Never mind the public hearings scheduled for February 17, 2008, the Edmonton Journal seems to have framed Edmonton City Council’s proposed Ward changes as a fait accompli.
Though I support changing Edmonton City Council representation from the current 6-Ward/2-Councillor system to a 12-Ward/1-Councillor system (for various reasons including size, population, etc), I also believe that public hearings are an important part of this decision-making process and should not be overlooked as a formality.
Also, this isn’t the first time that the Ward debate has come up…
“The ward issue languished until shortly after the 1986 election, when two city council members, Ron Hayter and Jan Reimer, announced the ward system was totally inadequate and called for changes to be made. After Reimer moved that the wards be increased from six to twelve, with one member elected from each, council referred the proposal to a committee chaired by Hayter. Although he made a concerted effort to obtain support for ward reform, public response was unenthusiastic, and reform efforts collapsed when Mayor Decore, who had just been re-elected with one of the largest majorities in the city’s history, announced that he needed a lot of convincing that “we should shake up the system” and he had “difficulties” accepting the idea of single-member wards. In September 1987 council narrowly defeated a proposal calling for twelve wards with a single member elected from each. Alderman Lilian Staroszik explained that, in her opinion, Edmonton already had “probably the best possible representation.”*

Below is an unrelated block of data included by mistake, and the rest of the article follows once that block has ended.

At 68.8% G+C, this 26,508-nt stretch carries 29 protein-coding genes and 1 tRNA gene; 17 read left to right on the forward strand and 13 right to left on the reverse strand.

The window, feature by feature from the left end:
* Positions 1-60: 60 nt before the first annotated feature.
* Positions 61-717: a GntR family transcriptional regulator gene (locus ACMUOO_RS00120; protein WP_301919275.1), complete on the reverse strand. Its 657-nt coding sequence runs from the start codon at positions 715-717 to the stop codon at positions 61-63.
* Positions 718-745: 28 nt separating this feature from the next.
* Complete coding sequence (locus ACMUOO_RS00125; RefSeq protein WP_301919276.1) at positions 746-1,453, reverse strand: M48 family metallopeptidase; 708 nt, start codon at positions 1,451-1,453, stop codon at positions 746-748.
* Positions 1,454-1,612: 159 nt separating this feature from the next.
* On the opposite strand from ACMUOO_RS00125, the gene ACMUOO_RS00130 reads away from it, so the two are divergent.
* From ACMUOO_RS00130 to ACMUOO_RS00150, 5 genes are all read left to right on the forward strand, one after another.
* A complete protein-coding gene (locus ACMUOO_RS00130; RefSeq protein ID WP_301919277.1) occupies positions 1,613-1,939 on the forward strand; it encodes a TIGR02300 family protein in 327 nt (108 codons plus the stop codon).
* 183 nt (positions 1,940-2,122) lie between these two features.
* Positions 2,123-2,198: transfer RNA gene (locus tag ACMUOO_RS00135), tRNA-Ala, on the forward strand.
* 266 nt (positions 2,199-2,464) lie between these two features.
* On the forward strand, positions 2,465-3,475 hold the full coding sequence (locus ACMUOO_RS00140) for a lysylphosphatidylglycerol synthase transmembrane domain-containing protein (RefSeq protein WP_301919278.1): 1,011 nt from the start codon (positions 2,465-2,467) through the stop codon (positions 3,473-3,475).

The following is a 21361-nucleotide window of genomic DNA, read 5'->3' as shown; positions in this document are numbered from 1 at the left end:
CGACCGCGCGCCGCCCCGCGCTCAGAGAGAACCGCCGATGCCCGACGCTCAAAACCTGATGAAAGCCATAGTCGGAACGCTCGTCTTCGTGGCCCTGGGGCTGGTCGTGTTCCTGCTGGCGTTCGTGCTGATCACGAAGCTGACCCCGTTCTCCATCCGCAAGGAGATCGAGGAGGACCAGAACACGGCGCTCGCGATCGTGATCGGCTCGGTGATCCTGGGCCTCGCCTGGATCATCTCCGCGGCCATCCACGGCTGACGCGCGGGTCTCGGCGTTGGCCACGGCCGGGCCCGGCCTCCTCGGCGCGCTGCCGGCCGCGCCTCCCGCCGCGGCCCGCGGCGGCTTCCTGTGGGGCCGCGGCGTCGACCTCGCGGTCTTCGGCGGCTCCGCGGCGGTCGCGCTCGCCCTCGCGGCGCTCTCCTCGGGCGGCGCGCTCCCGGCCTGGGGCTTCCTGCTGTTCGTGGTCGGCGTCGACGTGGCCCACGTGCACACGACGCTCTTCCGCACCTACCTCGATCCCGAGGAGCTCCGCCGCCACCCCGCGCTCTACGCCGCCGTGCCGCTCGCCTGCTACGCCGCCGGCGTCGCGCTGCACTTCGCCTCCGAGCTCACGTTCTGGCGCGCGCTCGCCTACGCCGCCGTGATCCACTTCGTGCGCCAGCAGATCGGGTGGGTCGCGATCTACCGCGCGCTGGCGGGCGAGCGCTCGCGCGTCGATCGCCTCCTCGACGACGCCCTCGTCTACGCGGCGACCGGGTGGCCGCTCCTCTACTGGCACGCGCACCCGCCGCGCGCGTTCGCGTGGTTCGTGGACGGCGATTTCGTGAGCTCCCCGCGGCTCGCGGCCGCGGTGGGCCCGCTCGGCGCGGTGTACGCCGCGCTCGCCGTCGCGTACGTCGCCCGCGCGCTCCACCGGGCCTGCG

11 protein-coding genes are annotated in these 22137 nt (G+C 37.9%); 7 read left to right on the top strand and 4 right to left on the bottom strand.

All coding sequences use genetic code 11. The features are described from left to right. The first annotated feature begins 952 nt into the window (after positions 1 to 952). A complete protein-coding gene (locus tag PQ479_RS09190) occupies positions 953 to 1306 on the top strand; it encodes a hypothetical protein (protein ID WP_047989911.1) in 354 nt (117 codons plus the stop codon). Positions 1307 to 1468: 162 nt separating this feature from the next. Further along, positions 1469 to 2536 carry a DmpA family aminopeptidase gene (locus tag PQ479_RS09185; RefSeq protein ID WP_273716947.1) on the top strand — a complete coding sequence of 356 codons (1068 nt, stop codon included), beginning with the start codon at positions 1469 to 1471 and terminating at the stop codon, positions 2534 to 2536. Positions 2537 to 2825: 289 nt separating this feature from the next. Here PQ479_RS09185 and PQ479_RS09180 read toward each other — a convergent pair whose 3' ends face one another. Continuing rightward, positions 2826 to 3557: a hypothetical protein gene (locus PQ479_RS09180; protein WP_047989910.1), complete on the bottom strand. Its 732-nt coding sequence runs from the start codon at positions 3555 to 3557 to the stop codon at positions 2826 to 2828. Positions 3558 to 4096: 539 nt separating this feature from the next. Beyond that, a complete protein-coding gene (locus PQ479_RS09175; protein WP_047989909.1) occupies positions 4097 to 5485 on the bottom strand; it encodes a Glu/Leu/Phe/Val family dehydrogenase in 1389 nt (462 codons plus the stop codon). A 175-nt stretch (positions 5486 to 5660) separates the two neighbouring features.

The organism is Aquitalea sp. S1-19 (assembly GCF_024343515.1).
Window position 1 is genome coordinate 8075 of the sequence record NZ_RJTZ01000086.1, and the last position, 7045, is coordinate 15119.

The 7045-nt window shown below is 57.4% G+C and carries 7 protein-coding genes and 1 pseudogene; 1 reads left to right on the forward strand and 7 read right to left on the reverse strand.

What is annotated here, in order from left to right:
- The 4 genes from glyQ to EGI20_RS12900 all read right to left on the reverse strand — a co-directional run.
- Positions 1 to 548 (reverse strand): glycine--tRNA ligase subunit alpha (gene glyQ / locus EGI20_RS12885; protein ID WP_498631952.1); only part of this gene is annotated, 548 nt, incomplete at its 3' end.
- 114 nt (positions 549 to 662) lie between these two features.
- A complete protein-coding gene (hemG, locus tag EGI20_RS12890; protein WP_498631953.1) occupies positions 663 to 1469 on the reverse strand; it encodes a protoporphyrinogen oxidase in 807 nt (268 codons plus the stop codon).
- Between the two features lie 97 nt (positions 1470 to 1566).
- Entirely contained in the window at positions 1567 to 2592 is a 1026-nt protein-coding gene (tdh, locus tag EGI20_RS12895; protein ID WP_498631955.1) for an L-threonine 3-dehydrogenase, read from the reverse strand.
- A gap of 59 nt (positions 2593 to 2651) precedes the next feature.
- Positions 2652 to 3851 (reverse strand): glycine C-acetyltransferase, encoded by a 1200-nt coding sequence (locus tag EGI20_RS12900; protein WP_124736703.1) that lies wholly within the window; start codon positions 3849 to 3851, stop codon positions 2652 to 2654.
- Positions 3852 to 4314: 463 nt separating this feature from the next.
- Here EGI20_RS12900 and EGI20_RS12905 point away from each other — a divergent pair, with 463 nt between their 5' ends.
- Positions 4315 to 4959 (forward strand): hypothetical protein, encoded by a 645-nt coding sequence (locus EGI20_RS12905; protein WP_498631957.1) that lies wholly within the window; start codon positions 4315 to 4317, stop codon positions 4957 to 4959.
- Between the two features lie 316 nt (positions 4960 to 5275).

*Masson, Jack; Edward C. LeSage Jr. (1994). Alberta’s Local Governments:Politics and Democracy. University of Alberta Press, pp. 297